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  • Between the Streets and the Assembly: Social Movements, Political Parties, and Democracy in Korea by Yoonkyung Lee
  • Minyoung Kim
Between the Streets and the Assembly: Social Movements, Political Parties, and Democracy in Korea, by Yoonkyung Lee. Honolulu, HI: University of Hawai'i Press, 2022. 244 pages.

Some of us, who have tasted the enthusiasm of activism, may have probably been driven to despair to see that our desire for social change gets blunted as soon as it is placed on a legislator's desk in a form of a bill. We, perhaps more of us, also wonder how activism mold and empower progressive reform agendas before they are presented to electorates. This volume peaks into what happens in between. Specifically, the author examines three different pathways through which reform agendas can be realized in politics. Overall, this book makes a crucial scholarly contribution by bridging the intellectual gap between studies on institutional politics and social movements.

Between the Streets and the Assembly largely consists of two parts. While the detailed elaborations on the three roads taken by former pro-democracy activists are at the foreground of this volume, the first two chapters successfully pave the way for that highlight by sketching the extensive historical background of Korean party politics and civil society before and [End Page 413] throughout the authoritarian regimes. Covering the political genealogy that has shaped today's political terrain in Korea, the earlier chapters serve as a well-designed textbook for advanced learners of Korean politics and social movements.

The author casts a question that is particularly intriguing to anyone familiar with the fact that "South Koreans are really good at protesting" (p. 2) and the Korean civil society's high capacity for mobilizing and advancing people's demands on a national scale. That is, "What makes Korean citizens continue to go to the streets to articulate political demands?" and "Why do existing [or newly formed] political parties fail to respond to the people's call for new politics?" (p. 4). Throughout the volume, the answers are given by tracing the three trajectories taken by former pro-democracy activists after Korea's political democratization: remaining in the social movement sector as an activist, joining the centrist party as a politician, and establishing progressive parties from scratch to enter the legislative body.

In the first of the three main chapters, the author examines how today's civil society took its shape along with the demise of decades-long authoritarian rule. It is impressively described how the Korean civil society which was previously in unison against autocratic rule embraces the democratic transition and reorganizes itself in a way that can respond to the diversified interests and demands of the public. This preceding process explains how the activist group becomes the most influential and resourceful force, of the three groups being examined, that can systematically produce and push for reform agendas. The author underscores both the "national solidarity infrastructure" (p. 42) that enables a rapid, nationwide mobilization as well as the soft power that fills and circulates the structure with professional expertise.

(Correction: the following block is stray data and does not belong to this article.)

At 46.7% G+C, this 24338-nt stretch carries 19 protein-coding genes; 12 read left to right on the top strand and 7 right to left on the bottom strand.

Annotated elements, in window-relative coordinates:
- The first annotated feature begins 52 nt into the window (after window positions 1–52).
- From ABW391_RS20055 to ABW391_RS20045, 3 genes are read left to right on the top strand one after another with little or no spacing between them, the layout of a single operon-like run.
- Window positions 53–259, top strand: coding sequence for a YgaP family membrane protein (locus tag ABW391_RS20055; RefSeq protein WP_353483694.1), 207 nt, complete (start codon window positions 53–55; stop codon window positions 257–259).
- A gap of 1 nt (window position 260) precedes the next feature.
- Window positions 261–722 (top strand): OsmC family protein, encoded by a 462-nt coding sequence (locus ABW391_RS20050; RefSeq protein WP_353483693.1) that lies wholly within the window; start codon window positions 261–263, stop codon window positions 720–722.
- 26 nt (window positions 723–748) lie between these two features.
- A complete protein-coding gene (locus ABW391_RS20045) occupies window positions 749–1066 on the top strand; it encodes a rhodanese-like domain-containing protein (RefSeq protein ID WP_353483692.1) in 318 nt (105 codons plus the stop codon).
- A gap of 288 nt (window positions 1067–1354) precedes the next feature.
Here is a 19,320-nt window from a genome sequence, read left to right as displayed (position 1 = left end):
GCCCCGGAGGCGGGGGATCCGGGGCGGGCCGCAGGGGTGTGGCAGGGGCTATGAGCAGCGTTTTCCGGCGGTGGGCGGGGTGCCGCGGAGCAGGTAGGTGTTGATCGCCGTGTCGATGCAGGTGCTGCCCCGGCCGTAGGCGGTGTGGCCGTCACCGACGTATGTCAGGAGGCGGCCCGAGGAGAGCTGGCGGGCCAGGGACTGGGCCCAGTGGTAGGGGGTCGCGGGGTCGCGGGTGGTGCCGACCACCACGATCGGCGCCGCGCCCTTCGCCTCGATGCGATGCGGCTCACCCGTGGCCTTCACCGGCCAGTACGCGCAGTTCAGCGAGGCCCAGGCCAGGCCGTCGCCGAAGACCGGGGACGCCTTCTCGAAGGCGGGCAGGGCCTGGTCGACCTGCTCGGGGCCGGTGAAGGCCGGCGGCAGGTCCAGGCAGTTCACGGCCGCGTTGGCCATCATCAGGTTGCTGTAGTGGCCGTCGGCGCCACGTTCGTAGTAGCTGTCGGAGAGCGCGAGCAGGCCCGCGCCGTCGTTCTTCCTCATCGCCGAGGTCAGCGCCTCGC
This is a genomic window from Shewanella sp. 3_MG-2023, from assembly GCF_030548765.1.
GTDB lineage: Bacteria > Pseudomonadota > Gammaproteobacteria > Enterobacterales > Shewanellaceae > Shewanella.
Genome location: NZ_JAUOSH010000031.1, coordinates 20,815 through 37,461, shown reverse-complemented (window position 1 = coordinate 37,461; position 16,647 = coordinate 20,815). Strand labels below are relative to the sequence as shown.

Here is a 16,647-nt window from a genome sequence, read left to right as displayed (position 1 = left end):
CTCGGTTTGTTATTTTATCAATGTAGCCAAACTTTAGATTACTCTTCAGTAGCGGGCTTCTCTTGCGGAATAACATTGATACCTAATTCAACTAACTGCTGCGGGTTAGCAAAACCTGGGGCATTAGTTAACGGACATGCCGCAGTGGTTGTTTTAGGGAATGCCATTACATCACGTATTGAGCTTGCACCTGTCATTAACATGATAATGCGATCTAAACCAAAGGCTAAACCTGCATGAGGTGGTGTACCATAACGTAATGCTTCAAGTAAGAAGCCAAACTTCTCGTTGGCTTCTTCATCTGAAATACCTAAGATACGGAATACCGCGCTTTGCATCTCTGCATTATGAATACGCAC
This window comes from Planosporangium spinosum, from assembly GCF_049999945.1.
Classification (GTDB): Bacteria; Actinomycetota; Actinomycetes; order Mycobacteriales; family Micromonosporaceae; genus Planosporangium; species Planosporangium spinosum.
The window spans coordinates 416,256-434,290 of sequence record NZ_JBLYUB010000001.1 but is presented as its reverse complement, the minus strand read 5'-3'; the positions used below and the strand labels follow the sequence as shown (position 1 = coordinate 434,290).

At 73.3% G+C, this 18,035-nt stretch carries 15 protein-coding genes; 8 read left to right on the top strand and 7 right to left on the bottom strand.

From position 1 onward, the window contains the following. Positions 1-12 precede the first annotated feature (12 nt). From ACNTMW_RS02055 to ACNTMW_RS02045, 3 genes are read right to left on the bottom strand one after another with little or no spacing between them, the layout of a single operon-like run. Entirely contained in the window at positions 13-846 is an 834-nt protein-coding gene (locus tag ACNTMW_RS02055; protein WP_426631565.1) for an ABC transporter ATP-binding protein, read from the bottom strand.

The next chapter demonstrates former pro-democracy activists' entry into the centrist party as politicians and is perhaps the core of this volume. Particularly, this chapter makes scholars of political sociology and social movements its primary audience as it best engages with the puzzle provoked between institutional politics and social movements—"Why do politicians fail to respond to people's call for reforming party politics?" The author probes the structure of political parties which influenced how former pro-democracy activists entered the parties and sought their political careers. In addition to their pursuit for reelection, the politicians' altered relationship with the civic groups with which they were previously associated reveals an interesting dilemma posed in the position of civic groups and their relationships with institutional politics. It is that people's high trust in social movement organizations, while buttressing their [End Page 414] autonomy, also takes its toll by distancing them from institutional politics and the civil society's engagement therein.

The alternative journey to establish progressive parties in the legislature is elaborated on in the third chapter, highlighting the lessons learned from their rise and...

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